In drama,if not importance the game mirrors Man City's Wembley comeback in the playoff final against Tony Pulis' Gillingham around a decade ago.2-0 down entering injury time the current Premiership leaders repeated Newcastle's feat by scoring two late,late goals to take the match into overtime,the first of Manchester's goals coming just after the Gills' keeper had been named man of the match.

Sunday 23 October 2011

EPL Graphs,October 2011.

The win probability for each team is tracked on a minute by minute basis throughout each game.At any point in a game a team will have a probability of winning the game outright and an associated probability of drawing the game.By multiplying the probability of winning the game by 3 and the probability of drawing by 1 and adding the results together you will get an expected longterm average for the number of points that team will achieve from that position or Expected Points (EP) for short.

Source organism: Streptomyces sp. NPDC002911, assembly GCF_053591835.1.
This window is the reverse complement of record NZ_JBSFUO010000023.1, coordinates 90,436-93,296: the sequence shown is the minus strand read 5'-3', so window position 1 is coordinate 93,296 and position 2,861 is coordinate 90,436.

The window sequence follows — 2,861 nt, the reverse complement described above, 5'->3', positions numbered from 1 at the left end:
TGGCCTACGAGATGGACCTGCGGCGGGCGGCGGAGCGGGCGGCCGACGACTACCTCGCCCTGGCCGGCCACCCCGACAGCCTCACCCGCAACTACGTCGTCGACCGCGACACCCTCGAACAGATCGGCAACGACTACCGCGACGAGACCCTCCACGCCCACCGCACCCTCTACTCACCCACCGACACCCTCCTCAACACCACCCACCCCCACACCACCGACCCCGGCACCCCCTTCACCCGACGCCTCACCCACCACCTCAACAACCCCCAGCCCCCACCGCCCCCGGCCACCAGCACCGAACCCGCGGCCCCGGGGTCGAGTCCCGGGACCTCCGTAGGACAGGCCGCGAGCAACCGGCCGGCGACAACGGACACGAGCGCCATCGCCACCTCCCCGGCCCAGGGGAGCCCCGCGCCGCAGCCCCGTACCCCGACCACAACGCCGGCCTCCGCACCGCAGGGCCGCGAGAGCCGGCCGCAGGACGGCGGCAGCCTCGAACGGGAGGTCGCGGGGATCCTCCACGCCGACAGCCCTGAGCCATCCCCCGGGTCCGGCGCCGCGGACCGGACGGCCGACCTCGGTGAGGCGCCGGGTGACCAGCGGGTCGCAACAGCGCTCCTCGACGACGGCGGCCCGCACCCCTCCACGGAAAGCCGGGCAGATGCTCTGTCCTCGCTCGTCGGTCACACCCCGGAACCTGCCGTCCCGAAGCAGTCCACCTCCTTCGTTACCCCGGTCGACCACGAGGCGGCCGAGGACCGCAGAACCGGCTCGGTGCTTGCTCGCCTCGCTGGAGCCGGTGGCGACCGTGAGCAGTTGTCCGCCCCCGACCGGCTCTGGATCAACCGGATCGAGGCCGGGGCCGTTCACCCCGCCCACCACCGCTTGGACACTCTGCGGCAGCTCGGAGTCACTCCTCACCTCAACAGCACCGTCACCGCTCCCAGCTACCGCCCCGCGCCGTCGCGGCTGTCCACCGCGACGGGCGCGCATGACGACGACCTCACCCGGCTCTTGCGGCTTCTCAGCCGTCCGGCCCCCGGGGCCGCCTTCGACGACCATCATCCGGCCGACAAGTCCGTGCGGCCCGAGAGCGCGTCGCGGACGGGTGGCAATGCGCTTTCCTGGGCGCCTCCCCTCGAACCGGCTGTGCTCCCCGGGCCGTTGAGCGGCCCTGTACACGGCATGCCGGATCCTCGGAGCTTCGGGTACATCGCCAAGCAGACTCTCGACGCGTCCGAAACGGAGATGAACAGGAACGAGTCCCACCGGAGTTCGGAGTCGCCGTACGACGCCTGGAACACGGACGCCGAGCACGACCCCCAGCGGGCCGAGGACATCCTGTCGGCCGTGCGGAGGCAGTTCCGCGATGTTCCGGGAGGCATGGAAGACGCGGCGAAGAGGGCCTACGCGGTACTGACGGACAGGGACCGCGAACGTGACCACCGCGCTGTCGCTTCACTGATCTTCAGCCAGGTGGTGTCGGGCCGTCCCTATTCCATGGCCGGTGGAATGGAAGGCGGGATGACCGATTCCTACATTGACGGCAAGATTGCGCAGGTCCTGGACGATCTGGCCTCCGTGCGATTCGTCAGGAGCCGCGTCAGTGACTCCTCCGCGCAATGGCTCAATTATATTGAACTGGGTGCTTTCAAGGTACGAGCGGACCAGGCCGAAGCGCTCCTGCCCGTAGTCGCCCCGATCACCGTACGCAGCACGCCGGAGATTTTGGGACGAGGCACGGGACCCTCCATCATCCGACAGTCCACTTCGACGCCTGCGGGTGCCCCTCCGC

Wolves v Swansea and Aston Villa v WBA. 

Two very similar games at kickoff,as the respective home teams would have been expected to emerge victorious in around 50% of these type of matches.But from the 23rd minute onwards the games took very different courses,dramatically illustrating how a low scoring sport can produce twists on turns and make football such a compelling spectacle.

35 minutes into the Wolves Swansea game,the hosts were looking at an average of 0.286 points from an increasingly dire situation while later in the day their near neighbours Aston Villa were comfortably anticipating an average haul of nearly 2.5 points.Come fulltime and Wolves had a point,while Villa had nothing.


1-0,Red Card+Penalty,Herd,35'
1-0,Penalty miss,Brunt,36'

Friday 21 October 2011

Red Cards and the Big Four.

The win probability for each team is tracked on a minute by minute basis throughout each game.At any point in a game a team will have a probability of winning the game outright and an associated probability of drawing the game.By multiplying the probability of winning the game by 3 and the probability of drawing by 1 and adding the results together you will get an expected longterm average for the number of points that team will achieve from that position or Expected Points (EP) for short.